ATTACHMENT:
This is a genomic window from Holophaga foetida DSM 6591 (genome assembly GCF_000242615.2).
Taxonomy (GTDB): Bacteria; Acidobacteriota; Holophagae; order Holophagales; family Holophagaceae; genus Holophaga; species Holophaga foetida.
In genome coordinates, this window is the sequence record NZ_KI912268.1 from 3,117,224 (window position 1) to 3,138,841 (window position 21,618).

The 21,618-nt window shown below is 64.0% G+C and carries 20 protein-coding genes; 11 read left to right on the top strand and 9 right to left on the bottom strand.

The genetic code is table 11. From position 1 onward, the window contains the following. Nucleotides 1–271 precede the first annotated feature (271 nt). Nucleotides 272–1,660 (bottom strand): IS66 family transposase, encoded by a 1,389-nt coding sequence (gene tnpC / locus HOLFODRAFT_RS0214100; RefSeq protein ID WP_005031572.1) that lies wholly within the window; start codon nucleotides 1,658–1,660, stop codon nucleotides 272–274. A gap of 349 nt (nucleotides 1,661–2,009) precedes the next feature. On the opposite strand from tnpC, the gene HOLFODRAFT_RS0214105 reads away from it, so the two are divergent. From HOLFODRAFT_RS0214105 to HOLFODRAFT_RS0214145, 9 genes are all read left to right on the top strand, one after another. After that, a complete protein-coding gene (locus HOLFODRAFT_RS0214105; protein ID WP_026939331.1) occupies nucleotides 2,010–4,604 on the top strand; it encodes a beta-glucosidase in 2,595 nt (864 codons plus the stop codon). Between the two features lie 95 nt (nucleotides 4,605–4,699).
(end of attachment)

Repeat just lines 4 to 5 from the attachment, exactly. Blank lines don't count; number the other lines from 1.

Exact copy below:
The 21,618-nt window shown below is 64.0% G+C and carries 20 protein-coding genes; 11 read left to right on the top strand and 9 right to left on the bottom strand.

The genetic code is table 11. From position 1 onward, the window contains the following. Nucleotides 1–271 precede the first annotated feature (271 nt). Nucleotides 272–1,660 (bottom strand): IS66 family transposase, encoded by a 1,389-nt coding sequence (gene tnpC / locus HOLFODRAFT_RS0214100; RefSeq protein ID WP_005031572.1) that lies wholly within the window; start codon nucleotides 1,658–1,660, stop codon nucleotides 272–274. A gap of 349 nt (nucleotides 1,661–2,009) precedes the next feature. On the opposite strand from tnpC, the gene HOLFODRAFT_RS0214105 reads away from it, so the two are divergent. From HOLFODRAFT_RS0214105 to HOLFODRAFT_RS0214145, 9 genes are all read left to right on the top strand, one after another. After that, a complete protein-coding gene (locus HOLFODRAFT_RS0214105; protein ID WP_026939331.1) occupies nucleotides 2,010–4,604 on the top strand; it encodes a beta-glucosidase in 2,595 nt (864 codons plus the stop codon). Between the two features lie 95 nt (nucleotides 4,605–4,699).